Temper Tantrum, Help please!
 
 

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Temper Tantrum, Help please!

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  • Horses have temper trantrum when dont feed
  • Equine training temper tantrums

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    09-10-2012, 06:28 PM
  #1
Foal
Temper Tantrum, Help please!

Hi everyone, I am so happy to be a part of this forum. It sounds like a place I would like to visit often.
Well I was given a 2 year old Tennessee Walker x Quarter horse filly last Thanksgiving (2011) The horse was to be taken for slaughter if I didn’t take her. I didn’t know a thing about horse training, but together we have come far-ish. She will stand for grooming, lunge very good, she will have tarps rubbed all over her. She will stand on anything I ask her to. She will even stand for her feet to be tied together to simulate vines and brush…she doesn’t flinch. She knows how to back up, and turn on command. She is now happy to be rubbed all over her body. We got her into saddle and she has been doing awesome with it. BUT, I keep her in the back yard on about 2 acres more or less. She ate up the grass in there within a month, so now she has good quality hay (large 5x4) and her sweet feed 2x daily with a cup at about 11 pm as a bedtime treat. Well, the front yard is grass, but we do not have any fencing around it and the main road is right there. Last week I took her out to graze the grass in the front on her lunge rope. We walked around for about an hour and she threw the biggest temper tantrum to stay out there. I know grass is such a natural food to a horse, it must be hell to see it all day and not to be able to eat it. But today I got her saddled up and she wanted to go into the front again. She bucked, reared and just about threw me off. I jumped down and told her to go back to “Her tree” which is the dismounting spot, and end of lesson spot. She decided that a tantrum was only beginning. She threw herself around that much, she fell and almost hurt herself. Now, I am totally scared to get back on her tomorrow, but I know I should. We are moving home soon as we need her in a pasture. This will help financially too, as the hay is expensive. We cannot afford a trainer at all. Both the horse (Bronwyn) and myself have bonded so beautifully, she is always relaxed when I enter her place, she will greet me with her head down, yawning and nuzzling gently for that kiss she gets! I am at a loss how to tell a horse she cannot have any grass in the front yard? I thought she had better manners than throwing a fit after an hour of grazing, but she is a strong girl and I was very aware of the dangers she was presenting me with. Any help will be much appreciated. Right now I am thinking of going back to basics, Lunging her every time I go out and treating her like a baby again. I know she is still a baby, as she is 3 next month, but basics is all I know. Thanks so much for ANY advice.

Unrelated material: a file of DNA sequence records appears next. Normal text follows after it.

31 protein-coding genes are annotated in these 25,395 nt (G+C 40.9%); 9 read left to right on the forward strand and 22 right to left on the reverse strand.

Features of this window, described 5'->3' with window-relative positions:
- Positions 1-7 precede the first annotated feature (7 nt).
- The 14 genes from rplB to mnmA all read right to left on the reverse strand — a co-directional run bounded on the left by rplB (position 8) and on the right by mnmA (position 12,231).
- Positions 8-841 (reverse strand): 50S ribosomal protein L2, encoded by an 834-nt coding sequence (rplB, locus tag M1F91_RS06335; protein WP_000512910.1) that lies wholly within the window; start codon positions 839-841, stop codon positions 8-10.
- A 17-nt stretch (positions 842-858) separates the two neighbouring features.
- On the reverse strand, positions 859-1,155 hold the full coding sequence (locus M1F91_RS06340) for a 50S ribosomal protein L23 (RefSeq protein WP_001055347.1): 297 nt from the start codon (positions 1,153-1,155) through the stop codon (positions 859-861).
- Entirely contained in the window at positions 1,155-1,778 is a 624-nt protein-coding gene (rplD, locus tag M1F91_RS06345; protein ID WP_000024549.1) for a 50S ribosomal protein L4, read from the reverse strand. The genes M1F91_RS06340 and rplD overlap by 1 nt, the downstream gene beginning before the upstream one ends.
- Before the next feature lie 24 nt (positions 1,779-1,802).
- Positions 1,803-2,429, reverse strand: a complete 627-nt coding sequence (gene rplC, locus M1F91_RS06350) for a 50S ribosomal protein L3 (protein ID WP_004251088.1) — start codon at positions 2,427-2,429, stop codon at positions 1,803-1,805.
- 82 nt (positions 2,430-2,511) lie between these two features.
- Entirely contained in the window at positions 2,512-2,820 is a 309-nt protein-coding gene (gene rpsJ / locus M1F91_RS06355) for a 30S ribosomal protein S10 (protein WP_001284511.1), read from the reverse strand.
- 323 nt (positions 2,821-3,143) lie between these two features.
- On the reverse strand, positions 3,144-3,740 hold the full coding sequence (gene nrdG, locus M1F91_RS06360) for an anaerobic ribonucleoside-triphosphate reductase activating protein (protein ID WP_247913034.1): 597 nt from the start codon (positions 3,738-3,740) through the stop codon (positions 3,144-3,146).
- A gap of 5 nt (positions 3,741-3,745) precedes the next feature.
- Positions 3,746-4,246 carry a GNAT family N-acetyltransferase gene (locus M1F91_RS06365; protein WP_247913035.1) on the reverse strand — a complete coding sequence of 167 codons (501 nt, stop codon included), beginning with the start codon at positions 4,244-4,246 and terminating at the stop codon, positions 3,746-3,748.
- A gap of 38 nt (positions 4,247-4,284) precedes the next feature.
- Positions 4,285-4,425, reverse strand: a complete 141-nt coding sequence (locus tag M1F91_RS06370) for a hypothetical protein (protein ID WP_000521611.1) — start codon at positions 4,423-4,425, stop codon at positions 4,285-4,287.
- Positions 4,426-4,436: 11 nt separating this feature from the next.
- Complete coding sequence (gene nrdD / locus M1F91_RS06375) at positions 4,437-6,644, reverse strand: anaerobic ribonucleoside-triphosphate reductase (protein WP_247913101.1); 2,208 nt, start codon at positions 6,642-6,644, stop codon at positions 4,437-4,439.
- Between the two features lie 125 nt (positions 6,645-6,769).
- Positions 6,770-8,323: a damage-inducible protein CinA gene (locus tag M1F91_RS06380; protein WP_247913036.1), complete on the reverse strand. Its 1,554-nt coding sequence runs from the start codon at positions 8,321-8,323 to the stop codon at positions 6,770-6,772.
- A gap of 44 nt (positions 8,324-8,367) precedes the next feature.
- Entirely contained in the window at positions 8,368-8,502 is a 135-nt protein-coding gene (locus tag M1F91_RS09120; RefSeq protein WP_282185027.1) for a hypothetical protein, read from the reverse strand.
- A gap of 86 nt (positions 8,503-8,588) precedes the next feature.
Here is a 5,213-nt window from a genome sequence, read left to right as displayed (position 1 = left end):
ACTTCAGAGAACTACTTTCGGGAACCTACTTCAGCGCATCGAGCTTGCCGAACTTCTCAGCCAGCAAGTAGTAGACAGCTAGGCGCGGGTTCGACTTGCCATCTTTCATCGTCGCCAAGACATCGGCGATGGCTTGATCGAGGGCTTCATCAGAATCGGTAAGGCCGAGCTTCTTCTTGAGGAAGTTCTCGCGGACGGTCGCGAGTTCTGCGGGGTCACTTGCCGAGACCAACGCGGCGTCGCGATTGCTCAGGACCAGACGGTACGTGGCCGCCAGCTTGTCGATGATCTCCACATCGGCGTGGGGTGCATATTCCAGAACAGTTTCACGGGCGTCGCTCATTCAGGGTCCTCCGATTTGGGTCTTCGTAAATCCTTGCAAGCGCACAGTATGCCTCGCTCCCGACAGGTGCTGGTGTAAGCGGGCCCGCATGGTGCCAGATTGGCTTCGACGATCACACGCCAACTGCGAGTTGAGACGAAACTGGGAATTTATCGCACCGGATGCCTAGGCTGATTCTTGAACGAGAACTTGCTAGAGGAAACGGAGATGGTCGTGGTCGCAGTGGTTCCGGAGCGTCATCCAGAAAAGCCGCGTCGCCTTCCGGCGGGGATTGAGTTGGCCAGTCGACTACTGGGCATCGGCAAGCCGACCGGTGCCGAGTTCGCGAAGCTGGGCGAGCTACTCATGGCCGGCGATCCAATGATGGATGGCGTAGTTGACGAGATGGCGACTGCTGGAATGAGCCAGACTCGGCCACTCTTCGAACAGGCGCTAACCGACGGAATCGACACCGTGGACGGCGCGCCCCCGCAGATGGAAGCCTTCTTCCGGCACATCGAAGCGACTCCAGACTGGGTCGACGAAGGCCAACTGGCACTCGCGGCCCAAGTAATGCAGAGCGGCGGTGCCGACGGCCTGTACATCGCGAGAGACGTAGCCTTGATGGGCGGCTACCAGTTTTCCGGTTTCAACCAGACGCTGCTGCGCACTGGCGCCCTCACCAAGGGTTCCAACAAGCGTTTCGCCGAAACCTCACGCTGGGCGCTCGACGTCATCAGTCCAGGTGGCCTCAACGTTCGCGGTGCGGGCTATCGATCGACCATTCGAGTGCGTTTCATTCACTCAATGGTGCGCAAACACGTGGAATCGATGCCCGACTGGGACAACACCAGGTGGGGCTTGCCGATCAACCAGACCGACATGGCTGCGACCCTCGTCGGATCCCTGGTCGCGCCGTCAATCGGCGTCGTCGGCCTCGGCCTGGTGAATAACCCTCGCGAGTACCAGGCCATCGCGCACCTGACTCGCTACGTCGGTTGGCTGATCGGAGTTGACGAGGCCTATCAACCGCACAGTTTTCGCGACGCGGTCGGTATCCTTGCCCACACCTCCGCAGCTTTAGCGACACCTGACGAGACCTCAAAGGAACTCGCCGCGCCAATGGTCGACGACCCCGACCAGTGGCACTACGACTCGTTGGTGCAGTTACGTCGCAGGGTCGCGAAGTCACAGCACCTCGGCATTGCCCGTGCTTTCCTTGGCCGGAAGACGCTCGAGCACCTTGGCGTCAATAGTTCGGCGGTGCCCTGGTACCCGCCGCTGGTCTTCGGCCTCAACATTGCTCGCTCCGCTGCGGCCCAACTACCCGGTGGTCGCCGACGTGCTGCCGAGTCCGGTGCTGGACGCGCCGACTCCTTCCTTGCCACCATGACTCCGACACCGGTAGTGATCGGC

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    09-10-2012, 07:02 PM
  #2
Weanling
I'm not a professional by any means, but I would do a lot of groundwork in the grass with her. That way she learns that she isn't aloud to eat whenever she wants, and it will be easier for her to learn when your in the saddle. Do a little lunging, and just basic groundwork that you taught her before.
The only thing new she needs to learn when your doing this is to keep her head up and her thoughts on you, not the grass.